Durham part of European Solar Telescope team

By Samantha Simmons

In a collaborative venture involving seven European countries, including the UK, the European Solar Telescope (EST) is set to be the largest solar telescope in Europe when it becomes operational in 2028-29. Durham is represented in this project as part of the UK Universities Consortium (Aberystwyth, Durham, Exeter, Glasgow, Sheffield and Queen’s University Belfast). Located on La Palma in the Canary Islands, the EST will provide solar astronomers with significantly increased observing capabilities that are needed to study the fundamental processes of our closest star and how it impacts our planet.

The Sun, which emits light at a variety of different wavelengths, is observed using a solar telescope. Solar telescopes isolate specific wavelengths in and around the visible light spectrum for analysis. Different wavelengths of light emitted from the Sun provide information on different phenomenon and layers within the Sun and solar atmosphere.

From the specific wavelength selected an image can then be formed and analysed. The instrumentation within the EST will allow for simultaneous observations across multiple wavelengths which will give the EST a much higher efficiency than comparable telescopes. Unlike their celestial cousins, solar telescopes must be equipped with filters to safeguard the optics from the brightness of the Sun, and to allow the Sun to be viewed safely.

When space weather hits the Earth, it has a strong impact on our increasingly technologically reliant society

Though the University of Sheffield leads the UK’s involvement in the EST, Durham’s Centre for Advanced Instrumentation within the Department of Physics will work on the multi-conjugate adaptive optics system. The optics system sharpens the images from the EST up to ten times by correcting for the blurring effect of the Earth’s turbulent atmosphere. This along with the bigger size of the EST, with its primary mirror nearly three times greater than the current largest solar telescope in Europe, provides more detailed images of a higher resolution.

Following on from a three-year survey completed in 2011, estimating the design and construction to cost approximately £170 million, the preliminary design phase of the EST has recently been completed. When the EST receives first light it is set to explore astrophysical processes, solar variability and the impact of solar activity on the Earth.

One way of improving our understanding of solar activity is by investigating the magnetic fields and plasmas within the atmosphere of the Sun. This provides insight into mechanisms underlying solar flares and coronal mass ejections (CMEs) which are factors in determining ‘space weather’. When space weather hits the Earth, it has a strong impact on our increasingly technologically reliant society.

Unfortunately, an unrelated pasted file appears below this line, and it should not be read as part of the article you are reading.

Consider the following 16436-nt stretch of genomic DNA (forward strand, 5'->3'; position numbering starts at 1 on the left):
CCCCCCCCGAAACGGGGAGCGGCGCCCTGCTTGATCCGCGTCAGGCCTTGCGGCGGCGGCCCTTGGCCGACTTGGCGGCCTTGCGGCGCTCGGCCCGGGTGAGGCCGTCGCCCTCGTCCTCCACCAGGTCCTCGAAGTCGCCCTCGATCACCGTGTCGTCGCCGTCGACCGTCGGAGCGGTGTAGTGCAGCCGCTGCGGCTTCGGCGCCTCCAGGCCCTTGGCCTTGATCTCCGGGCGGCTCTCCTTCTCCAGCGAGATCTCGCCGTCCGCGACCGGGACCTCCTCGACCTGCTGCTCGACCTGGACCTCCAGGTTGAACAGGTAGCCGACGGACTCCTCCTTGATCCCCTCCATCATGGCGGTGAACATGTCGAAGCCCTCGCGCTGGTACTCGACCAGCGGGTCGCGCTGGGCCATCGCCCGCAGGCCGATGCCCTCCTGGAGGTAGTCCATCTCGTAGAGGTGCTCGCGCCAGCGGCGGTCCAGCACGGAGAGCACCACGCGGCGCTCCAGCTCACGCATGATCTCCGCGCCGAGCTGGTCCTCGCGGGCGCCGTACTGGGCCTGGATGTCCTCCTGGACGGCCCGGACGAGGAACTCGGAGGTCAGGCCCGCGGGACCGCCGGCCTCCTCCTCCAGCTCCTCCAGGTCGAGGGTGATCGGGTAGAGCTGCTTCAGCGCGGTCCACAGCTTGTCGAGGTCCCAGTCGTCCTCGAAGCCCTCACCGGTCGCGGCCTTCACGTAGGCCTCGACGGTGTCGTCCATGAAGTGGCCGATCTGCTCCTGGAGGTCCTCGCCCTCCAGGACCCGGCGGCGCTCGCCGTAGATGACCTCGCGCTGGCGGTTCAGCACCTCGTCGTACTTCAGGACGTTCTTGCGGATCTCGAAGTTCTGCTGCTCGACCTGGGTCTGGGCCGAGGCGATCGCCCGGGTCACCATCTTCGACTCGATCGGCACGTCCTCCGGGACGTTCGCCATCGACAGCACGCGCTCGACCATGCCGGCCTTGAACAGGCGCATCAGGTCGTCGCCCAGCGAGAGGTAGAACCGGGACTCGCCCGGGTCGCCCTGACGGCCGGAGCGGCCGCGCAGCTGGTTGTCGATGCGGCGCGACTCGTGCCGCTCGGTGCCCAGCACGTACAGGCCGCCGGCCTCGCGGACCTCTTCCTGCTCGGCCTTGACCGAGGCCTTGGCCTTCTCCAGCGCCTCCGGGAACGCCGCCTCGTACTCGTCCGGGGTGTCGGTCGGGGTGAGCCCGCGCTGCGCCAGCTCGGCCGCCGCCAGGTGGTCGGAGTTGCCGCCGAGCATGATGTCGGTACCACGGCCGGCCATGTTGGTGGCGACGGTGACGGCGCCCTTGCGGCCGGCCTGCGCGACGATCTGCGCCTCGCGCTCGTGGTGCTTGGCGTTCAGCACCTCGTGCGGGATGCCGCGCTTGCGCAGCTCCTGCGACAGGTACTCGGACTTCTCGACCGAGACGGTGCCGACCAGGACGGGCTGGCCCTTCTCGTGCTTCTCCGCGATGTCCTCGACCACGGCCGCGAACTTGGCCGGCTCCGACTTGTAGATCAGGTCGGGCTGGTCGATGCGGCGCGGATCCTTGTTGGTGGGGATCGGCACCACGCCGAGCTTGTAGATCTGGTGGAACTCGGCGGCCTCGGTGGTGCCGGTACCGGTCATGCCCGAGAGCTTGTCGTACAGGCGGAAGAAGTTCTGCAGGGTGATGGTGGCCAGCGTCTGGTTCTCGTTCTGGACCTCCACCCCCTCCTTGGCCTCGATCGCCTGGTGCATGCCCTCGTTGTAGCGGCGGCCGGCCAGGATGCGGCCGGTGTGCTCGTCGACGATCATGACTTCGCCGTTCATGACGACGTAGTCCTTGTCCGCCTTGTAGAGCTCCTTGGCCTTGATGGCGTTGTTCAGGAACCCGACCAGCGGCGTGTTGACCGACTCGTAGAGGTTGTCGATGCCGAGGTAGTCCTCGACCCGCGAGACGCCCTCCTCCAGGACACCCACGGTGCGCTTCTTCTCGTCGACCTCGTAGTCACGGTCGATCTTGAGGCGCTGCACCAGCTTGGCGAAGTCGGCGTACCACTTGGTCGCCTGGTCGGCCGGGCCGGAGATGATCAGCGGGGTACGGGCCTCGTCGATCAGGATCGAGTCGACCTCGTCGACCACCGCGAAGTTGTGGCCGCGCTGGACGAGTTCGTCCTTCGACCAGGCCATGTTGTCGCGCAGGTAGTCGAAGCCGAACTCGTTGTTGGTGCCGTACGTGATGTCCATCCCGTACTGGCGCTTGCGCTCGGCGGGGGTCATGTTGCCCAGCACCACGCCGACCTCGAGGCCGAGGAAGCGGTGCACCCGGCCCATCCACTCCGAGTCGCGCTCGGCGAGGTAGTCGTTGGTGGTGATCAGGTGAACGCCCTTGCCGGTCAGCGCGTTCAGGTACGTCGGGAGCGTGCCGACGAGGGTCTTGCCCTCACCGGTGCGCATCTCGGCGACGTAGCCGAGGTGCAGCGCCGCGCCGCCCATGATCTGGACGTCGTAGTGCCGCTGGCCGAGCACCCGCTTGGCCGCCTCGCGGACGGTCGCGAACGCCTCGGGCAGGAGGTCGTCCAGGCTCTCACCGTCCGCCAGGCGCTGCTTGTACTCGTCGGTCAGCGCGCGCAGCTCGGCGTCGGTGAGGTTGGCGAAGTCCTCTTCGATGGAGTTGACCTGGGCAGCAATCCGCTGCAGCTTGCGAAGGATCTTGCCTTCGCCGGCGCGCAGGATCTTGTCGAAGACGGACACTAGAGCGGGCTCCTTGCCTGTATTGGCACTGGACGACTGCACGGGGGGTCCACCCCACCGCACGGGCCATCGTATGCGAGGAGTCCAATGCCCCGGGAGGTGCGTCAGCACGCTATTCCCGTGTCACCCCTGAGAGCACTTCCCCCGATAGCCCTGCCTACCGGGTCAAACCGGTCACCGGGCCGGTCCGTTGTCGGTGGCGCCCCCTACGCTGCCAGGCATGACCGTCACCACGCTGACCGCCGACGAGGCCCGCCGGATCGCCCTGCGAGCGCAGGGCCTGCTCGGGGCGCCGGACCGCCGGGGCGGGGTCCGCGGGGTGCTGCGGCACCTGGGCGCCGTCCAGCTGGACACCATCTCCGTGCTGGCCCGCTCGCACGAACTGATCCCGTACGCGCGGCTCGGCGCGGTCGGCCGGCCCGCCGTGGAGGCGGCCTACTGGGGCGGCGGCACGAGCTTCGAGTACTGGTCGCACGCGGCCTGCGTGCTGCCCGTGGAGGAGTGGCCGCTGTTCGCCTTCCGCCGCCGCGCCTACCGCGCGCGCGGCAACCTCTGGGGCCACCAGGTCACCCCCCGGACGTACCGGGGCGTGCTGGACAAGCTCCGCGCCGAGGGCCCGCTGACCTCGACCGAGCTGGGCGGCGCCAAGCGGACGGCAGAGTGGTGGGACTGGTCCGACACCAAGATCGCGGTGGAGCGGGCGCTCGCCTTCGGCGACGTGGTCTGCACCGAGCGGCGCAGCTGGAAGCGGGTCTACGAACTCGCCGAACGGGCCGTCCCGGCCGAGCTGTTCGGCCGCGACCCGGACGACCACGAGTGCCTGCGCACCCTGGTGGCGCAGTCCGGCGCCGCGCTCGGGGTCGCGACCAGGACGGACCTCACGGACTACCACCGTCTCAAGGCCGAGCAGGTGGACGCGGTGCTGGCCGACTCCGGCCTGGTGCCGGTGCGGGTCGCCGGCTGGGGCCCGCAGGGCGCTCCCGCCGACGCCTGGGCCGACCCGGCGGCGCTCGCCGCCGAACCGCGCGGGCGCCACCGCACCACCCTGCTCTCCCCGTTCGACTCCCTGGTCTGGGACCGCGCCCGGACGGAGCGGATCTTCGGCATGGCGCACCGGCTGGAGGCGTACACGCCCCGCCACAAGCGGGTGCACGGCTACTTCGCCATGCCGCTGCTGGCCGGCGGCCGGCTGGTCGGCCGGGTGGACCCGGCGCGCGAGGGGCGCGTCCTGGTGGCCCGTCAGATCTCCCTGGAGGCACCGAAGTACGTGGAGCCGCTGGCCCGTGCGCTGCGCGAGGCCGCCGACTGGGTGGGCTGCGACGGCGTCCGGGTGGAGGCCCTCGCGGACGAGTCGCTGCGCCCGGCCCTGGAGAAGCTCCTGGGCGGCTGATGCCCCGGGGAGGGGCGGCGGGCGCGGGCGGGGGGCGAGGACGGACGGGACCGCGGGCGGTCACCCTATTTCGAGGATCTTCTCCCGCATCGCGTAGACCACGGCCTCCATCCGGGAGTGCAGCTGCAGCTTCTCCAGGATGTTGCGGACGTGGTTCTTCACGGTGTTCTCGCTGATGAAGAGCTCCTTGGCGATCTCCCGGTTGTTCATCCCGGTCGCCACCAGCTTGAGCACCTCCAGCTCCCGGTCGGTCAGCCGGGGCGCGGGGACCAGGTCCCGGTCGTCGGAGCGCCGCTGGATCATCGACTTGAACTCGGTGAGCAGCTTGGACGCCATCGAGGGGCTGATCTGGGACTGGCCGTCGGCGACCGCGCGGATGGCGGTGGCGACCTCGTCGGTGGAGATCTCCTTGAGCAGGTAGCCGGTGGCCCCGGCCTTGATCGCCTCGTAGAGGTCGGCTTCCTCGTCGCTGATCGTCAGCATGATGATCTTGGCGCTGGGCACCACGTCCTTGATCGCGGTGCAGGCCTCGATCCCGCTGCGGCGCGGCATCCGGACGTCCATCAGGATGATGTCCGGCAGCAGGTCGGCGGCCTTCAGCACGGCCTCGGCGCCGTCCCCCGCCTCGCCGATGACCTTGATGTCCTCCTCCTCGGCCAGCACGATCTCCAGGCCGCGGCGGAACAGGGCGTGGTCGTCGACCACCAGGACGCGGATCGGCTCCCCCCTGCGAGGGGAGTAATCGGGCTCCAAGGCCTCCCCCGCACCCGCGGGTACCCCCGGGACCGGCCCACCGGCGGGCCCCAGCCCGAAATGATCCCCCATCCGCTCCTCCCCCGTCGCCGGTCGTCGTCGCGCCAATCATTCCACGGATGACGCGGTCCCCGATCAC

Both solar flares and CMEs are caused when the magnetic field within the Sun contorts and gets ‘tied up’ and is then released like a rubber band. Solar flares are linked to the eleven-year solar cycle of the Sun and occur when magnetic energy builds up in the solar atmosphere before suddenly being released. This causes large explosions from the Sun’s surface emitting intense bursts of electromagnetic radiation, which can accelerate high energy particles that can reach the Earth in about eight minutes.

Though solar flares are faster, CMEs are much more powerful

Though solar flares are faster, CMEs are much more powerful. CMEs are large expulsions of plasma and magnetic field in a single direction from the corona (upper atmosphere of the Sun) which releases charged particles and can take up to three days to reach the Earth. When these charged particles interact with the magnetic field of the Earth, they cause geomagnetic storms. While these geomagnetic storms are welcomed by many as they trigger the captivating auroras, like solar flares CMEs can wreak havoc on telecommunication networks, orbiting satellites and can cause power grid outages.

A better understanding of solar activity and its impact on space weather events will allow more resilient systems to be built, and better predictions of when these space weather events occur. This will allow more warning time for satellites and power grids to be put into a ‘safe mode’ by their operators to avoid damage.

As the European Solar Telescope turns its gaze towards the Sun by the end of the decade, astronomers will have the opportunity to refine solar models by monitoring the Sun’s magnetic activity. As our understanding of the Sun’s activity increases, we will also learn how to better safeguard our world against solar weather events in the future.

Image: IDOM

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